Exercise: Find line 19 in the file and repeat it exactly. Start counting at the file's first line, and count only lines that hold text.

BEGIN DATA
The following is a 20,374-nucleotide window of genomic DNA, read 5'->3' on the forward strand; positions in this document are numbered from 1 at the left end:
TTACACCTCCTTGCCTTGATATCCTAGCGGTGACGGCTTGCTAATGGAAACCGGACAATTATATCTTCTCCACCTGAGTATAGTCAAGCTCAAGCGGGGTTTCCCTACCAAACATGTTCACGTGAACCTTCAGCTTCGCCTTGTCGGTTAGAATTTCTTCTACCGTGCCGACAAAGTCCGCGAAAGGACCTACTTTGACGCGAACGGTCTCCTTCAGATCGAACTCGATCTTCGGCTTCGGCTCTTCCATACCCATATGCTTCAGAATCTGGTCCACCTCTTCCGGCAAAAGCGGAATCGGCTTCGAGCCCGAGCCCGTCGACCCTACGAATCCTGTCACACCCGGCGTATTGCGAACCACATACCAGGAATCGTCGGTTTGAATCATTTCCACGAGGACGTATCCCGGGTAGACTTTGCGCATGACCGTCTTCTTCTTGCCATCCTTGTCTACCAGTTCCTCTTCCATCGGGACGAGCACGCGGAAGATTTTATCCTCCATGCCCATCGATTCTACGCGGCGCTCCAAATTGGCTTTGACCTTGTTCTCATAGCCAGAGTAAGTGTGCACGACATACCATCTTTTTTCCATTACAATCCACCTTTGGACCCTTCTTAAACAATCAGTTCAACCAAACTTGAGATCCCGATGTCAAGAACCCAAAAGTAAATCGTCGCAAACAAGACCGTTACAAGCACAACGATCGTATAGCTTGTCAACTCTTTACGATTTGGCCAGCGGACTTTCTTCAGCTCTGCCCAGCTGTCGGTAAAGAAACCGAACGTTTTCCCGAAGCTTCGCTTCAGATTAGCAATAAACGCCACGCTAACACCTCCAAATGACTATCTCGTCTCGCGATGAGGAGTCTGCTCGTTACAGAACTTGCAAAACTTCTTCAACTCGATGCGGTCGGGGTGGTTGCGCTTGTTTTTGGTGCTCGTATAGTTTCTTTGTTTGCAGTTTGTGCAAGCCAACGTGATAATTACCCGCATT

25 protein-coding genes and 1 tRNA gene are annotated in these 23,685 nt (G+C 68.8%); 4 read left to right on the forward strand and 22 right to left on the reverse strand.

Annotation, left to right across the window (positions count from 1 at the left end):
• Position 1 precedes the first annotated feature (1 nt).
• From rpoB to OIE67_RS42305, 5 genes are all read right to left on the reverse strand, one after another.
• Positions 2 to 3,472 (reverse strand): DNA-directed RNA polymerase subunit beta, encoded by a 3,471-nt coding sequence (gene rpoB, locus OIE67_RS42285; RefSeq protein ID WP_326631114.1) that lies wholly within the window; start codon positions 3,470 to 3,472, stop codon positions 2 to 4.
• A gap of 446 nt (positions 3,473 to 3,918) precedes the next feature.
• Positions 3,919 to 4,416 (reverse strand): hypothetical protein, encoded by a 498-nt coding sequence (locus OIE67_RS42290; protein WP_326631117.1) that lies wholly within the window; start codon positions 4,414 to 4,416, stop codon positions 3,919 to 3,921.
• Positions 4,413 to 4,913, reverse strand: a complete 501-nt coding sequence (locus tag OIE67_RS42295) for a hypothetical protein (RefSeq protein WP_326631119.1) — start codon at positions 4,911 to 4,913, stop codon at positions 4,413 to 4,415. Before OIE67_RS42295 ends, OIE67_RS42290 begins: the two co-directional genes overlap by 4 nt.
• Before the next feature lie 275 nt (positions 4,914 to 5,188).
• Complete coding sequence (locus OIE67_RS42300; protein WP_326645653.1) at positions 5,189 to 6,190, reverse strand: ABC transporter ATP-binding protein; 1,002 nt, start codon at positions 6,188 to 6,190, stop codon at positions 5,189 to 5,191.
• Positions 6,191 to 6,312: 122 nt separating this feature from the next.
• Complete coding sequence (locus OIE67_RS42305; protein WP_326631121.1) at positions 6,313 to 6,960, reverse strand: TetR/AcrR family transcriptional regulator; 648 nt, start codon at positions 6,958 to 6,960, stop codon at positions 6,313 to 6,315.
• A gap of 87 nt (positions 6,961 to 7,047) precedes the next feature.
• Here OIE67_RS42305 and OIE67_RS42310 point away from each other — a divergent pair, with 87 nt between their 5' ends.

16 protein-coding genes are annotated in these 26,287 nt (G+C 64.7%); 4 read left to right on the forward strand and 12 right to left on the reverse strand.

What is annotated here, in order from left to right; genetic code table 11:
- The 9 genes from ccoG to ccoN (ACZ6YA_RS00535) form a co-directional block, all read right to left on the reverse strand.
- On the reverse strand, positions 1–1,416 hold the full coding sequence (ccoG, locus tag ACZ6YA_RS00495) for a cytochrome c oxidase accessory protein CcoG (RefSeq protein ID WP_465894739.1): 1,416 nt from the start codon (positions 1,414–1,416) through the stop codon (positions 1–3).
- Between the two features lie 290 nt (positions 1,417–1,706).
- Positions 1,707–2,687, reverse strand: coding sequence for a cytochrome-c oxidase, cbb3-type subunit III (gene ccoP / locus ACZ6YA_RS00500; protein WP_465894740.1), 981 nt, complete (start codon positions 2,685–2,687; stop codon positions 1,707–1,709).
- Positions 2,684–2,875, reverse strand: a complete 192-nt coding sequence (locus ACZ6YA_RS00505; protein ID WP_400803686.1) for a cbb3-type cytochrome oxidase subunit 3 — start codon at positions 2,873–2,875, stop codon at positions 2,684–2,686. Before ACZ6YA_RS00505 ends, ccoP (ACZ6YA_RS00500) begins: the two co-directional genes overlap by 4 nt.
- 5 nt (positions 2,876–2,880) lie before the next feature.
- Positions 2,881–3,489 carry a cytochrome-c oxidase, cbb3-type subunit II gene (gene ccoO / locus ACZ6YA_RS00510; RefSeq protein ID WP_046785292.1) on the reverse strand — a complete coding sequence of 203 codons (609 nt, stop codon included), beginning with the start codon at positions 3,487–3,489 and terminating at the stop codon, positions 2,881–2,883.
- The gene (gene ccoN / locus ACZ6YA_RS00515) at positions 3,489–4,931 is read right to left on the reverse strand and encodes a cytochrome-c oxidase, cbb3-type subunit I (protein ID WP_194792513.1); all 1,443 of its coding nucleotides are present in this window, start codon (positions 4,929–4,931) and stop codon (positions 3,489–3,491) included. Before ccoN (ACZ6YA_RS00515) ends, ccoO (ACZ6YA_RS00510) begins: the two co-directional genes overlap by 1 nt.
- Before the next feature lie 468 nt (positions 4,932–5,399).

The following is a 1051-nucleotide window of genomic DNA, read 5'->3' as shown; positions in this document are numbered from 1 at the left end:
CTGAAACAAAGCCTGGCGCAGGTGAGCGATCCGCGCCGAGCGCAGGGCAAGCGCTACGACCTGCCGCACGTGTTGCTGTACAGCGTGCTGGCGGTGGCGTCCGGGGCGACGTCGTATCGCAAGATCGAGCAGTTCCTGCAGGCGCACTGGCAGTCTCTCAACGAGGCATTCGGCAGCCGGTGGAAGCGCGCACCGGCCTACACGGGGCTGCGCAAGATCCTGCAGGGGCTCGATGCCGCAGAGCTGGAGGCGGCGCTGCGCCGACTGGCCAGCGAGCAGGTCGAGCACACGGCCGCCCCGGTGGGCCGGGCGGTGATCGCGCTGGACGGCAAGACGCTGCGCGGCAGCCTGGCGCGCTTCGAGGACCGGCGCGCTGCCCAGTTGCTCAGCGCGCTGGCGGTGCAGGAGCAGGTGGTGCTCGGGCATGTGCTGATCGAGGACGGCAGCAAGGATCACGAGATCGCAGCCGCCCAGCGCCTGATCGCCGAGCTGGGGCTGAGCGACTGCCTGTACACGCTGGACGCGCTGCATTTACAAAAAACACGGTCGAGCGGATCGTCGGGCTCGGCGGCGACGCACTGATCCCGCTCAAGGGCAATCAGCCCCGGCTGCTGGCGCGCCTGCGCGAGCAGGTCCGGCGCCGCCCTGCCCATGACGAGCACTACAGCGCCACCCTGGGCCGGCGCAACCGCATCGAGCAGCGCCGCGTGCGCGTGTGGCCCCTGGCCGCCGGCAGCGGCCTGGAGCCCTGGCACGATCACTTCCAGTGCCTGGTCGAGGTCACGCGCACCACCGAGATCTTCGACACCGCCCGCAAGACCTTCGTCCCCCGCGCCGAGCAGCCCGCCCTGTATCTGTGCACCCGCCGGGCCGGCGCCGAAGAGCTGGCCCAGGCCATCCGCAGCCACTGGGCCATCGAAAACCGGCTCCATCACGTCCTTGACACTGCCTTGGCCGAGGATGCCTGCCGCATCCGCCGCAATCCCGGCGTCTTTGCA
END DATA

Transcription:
- The 9 genes from ccoG to ccoN (ACZ6YA_RS00535) form a co-directional block, all read right to left on the reverse strand.